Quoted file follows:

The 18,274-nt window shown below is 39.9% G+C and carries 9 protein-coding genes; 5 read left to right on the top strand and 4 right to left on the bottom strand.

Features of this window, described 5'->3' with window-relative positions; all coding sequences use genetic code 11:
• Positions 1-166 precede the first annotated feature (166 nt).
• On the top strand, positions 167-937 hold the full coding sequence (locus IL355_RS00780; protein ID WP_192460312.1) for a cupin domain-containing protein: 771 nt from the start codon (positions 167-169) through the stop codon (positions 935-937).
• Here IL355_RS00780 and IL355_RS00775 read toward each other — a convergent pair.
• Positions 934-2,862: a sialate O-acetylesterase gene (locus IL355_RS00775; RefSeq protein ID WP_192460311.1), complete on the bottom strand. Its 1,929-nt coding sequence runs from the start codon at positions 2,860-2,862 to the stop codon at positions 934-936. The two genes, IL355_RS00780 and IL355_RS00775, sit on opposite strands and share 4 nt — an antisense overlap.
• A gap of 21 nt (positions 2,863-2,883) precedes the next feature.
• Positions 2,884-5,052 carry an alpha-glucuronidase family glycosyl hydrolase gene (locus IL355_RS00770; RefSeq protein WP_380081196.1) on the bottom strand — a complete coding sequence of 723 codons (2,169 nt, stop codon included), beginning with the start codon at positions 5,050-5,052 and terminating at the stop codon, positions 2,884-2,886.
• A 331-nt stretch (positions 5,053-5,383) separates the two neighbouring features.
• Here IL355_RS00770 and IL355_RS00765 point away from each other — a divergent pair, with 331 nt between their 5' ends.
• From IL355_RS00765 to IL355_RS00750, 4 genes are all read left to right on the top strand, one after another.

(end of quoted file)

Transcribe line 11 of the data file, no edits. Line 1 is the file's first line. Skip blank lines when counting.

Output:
• From IL355_RS00765 to IL355_RS00750, 4 genes are all read left to right on the top strand, one after another.